1:20 p.m.: A winter storm expected to drop as much as 10 inches of snow on parts of York County fell far short of that prediction Wednesday.

"What you see is what you've got," Ryan Coyle, a meteorologist with abc27, said just before 1 p.m.

Some conditions changed at the last minute that dramatically altered the impact of a storm national forecasters dubbed Saturn.

First of all, Coyle said, the storm tracked further to the south than expected. And, when the snow fell in York County, it was met with warm air -- warmer than expected, Coyle said.

"In early March, it's way too difficult for the snow to stick to pavement when you have such a high sun angle," he said. "It's actually melting faster than it's falling from the sky."

The National Weather Service is ending the winter storm warning for York County at 2 p.m. Wednesday.

Precipitation -- sometimes snow, sometimes rain -- will fall until around 8 p.m., Coyle said.

Don't expect any more snow to collect on the ground, though.

In York County, the greatest inch count is in Hanover, which got between 4 and 6 inches of snow. Red Lion logged 3 to 4 inches, Coyle said.

The northern part of the county got absolutely nothing, he added.

Parts of Franklin and Adams counties did get 10 inches of snow, Coyle said.

Whatever's on the ground won't be around long. The temperature on Saturday is expected to reach 50 degrees, Coyle said.

Reported earlier: Earlier: Meteorologist Paul Head saw something beautiful but curious Tuesday as the season's biggest snow storm was approaching the York area: three waves of geese, heading north in the sky above him.

They've got the right idea, the National Weather Service meteorologist in State College said, though they might be just a few days early. It's still winter here - at least for a couple days.

All school districts were closed Wednesday morning, their superintendents waking to as much as about 5 or as little as 3 inches of snow depending where in York County they live. The storm arrived in the predawn hours, and another 3 or 4 inches were expected to fall before it moves away Wednesday afternoon, Head said.

The storm will have dropped between 4 and 10 inches, with accumulation varying across the county, before it leaves the area, he said. Colder northern areas will have gotten more, as will southern areas closer to the heart of the storm.

While the kids got their snow day, York County reported traffic was running smoothly, and overall 911 call-volume was at or below normal for a typical weekday.

Prior to Wednesday, the biggest snowfall recorded in York County for this winter was months ago, with 4 inches logged in York Haven on Dec. 29, according to the National Weather Service.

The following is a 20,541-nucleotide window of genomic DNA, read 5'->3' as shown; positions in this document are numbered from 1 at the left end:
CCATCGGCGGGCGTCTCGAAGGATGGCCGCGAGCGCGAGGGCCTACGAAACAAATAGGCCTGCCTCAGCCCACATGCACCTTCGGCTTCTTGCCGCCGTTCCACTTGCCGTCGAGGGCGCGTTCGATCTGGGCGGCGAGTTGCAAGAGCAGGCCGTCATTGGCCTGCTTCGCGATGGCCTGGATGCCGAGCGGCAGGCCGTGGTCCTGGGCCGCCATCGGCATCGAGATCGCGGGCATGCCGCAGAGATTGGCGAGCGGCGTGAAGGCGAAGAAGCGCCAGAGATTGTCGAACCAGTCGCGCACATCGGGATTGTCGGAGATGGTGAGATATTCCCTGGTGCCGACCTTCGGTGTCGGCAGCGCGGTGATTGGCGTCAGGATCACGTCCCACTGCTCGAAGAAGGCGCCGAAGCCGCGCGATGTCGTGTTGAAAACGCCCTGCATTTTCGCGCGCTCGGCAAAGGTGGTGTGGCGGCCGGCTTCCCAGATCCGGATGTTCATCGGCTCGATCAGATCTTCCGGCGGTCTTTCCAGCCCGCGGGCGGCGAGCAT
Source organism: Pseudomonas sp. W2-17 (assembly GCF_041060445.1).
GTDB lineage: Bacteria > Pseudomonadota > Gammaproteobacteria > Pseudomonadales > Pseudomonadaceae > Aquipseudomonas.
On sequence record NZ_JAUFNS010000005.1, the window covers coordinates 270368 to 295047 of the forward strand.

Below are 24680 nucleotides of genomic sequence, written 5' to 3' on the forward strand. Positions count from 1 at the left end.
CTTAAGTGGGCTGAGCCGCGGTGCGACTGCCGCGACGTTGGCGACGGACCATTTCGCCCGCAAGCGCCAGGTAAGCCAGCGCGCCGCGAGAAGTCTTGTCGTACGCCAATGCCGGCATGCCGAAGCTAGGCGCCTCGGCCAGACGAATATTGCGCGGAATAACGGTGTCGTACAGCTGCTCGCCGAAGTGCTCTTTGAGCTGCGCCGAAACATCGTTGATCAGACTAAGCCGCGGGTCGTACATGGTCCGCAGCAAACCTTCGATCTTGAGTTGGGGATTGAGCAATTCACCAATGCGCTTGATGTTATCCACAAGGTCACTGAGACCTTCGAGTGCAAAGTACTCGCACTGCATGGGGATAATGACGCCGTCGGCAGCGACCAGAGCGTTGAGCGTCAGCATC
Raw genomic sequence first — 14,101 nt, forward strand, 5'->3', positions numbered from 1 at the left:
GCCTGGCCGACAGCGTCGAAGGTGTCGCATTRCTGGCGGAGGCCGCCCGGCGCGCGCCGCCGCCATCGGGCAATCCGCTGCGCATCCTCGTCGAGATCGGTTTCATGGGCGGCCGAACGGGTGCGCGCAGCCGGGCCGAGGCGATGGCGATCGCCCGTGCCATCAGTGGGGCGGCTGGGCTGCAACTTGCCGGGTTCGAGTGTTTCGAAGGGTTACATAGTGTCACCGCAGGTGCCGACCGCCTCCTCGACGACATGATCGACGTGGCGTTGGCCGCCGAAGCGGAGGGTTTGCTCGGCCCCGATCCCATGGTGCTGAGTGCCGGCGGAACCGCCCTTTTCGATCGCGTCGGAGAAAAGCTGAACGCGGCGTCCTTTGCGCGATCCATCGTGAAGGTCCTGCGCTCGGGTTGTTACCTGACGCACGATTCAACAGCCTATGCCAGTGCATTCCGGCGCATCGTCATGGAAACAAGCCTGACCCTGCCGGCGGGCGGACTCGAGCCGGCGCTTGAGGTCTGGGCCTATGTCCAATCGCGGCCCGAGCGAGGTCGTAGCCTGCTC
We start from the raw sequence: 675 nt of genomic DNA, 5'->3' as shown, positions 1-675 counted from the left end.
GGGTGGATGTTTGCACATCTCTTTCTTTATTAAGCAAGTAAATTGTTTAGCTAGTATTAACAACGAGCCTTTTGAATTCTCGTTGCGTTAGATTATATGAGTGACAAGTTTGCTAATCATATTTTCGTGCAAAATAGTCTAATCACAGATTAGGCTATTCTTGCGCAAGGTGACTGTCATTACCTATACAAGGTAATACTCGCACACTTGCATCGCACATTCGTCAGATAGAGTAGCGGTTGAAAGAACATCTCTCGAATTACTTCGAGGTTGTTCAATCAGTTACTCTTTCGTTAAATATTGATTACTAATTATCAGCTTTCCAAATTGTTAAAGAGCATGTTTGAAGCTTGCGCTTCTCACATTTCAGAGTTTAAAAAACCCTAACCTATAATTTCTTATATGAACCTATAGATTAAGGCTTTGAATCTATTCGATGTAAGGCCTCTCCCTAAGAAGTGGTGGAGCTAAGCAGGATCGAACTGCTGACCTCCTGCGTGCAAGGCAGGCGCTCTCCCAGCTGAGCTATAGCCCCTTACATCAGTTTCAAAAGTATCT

Wet roads: York area PennDOT spokesman Chris Leiphart said most roads were wet and free of accumulation, with crews having pretreated arteries such as Interstate 83 and Route 30 on Tuesday.

"Currently everything is pretty much just wet," he said Wednesday morning. "You may find some back roads and secondary roads with a bit of slush on them still, but it's better than expected because they were calling for so much snow."

He said there were 55 state trucks and 19 rentals out Wednesday morning.

Most of the county remained online, with only 41 Met-Ed customers in Paradise and Manheim townships without power because of storm-related damage Wednesday morning, said spokeswoman Kathy Seilhamer.

The utility had extra crews waiting to be "boots on the ground" for whatever the rest of the day brought, she said, but it appeared the storm would pass without making much of a scene.

Last snow? Several municipalities declared snow emergencies for the duration of the storm. York City Mayor C. Kim Bracey issued a reminded that residents must clear their sidewalks of snow and ice within 12 hours after the snow stops.

But the snow isn't likely to stick around for long, as temperatures were expected to reach the mid-40s Thursday and Friday before hitting the 50s over the weekend, Head said.

Brett Thackara, a meteorologist with abc27, said the storm will leave behind a biting wind between 15 and 25 miles per hour through Thursday, but that will give way to spring-like weather for Saturday and Sunday.

Head said there could still be some colder weather in the coming weeks, but Wednesday's storm is likely to be the last snow.

"To say we're done with snow this early in March is a little bit premature, but I'm thinking it probably is the onion snow," he said. "Spring is coming because the geese say so."

- Reach Christina Kauffman at ckauffman@yorkdispatch.com.